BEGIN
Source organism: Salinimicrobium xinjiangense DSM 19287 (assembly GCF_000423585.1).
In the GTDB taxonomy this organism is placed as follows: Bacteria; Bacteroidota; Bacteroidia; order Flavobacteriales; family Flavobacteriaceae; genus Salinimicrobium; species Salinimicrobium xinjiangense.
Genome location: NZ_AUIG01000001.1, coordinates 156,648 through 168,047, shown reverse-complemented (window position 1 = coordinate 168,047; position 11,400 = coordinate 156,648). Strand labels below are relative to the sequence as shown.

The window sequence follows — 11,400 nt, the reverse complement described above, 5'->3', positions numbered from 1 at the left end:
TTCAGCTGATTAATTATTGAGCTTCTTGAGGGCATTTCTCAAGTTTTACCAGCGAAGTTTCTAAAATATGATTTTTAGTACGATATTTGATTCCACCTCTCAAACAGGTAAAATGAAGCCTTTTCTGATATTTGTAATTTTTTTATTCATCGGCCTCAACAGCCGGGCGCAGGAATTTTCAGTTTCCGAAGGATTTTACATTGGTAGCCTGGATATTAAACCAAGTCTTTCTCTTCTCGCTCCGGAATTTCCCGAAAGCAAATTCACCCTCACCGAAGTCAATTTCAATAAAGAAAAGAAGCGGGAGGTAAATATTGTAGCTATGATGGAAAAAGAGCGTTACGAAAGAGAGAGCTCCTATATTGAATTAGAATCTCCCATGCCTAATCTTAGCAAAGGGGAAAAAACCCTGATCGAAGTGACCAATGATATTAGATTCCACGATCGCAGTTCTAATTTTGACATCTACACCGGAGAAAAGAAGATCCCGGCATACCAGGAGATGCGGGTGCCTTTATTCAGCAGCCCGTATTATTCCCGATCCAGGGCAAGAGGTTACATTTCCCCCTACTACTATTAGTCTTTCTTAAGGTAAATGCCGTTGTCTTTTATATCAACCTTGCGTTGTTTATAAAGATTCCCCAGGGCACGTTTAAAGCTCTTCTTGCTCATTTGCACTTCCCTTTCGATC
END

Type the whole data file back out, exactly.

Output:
Source organism: Salinimicrobium xinjiangense DSM 19287 (assembly GCF_000423585.1).
In the GTDB taxonomy this organism is placed as follows: Bacteria; Bacteroidota; Bacteroidia; order Flavobacteriales; family Flavobacteriaceae; genus Salinimicrobium; species Salinimicrobium xinjiangense.
Genome location: NZ_AUIG01000001.1, coordinates 156,648 through 168,047, shown reverse-complemented (window position 1 = coordinate 168,047; position 11,400 = coordinate 156,648). Strand labels below are relative to the sequence as shown.

The window sequence follows — 11,400 nt, the reverse complement described above, 5'->3', positions numbered from 1 at the left end:
TTCAGCTGATTAATTATTGAGCTTCTTGAGGGCATTTCTCAAGTTTTACCAGCGAAGTTTCTAAAATATGATTTTTAGTACGATATTTGATTCCACCTCTCAAACAGGTAAAATGAAGCCTTTTCTGATATTTGTAATTTTTTTATTCATCGGCCTCAACAGCCGGGCGCAGGAATTTTCAGTTTCCGAAGGATTTTACATTGGTAGCCTGGATATTAAACCAAGTCTTTCTCTTCTCGCTCCGGAATTTCCCGAAAGCAAATTCACCCTCACCGAAGTCAATTTCAATAAAGAAAAGAAGCGGGAGGTAAATATTGTAGCTATGATGGAAAAAGAGCGTTACGAAAGAGAGAGCTCCTATATTGAATTAGAATCTCCCATGCCTAATCTTAGCAAAGGGGAAAAAACCCTGATCGAAGTGACCAATGATATTAGATTCCACGATCGCAGTTCTAATTTTGACATCTACACCGGAGAAAAGAAGATCCCGGCATACCAGGAGATGCGGGTGCCTTTATTCAGCAGCCCGTATTATTCCCGATCCAGGGCAAGAGGTTACATTTCCCCCTACTACTATTAGTCTTTCTTAAGGTAAATGCCGTTGTCTTTTATATCAACCTTGCGTTGTTTATAAAGATTCCCCAGGGCACGTTTAAAGCTCTTCTTGCTCATTTGCACTTCCCTTTCGATC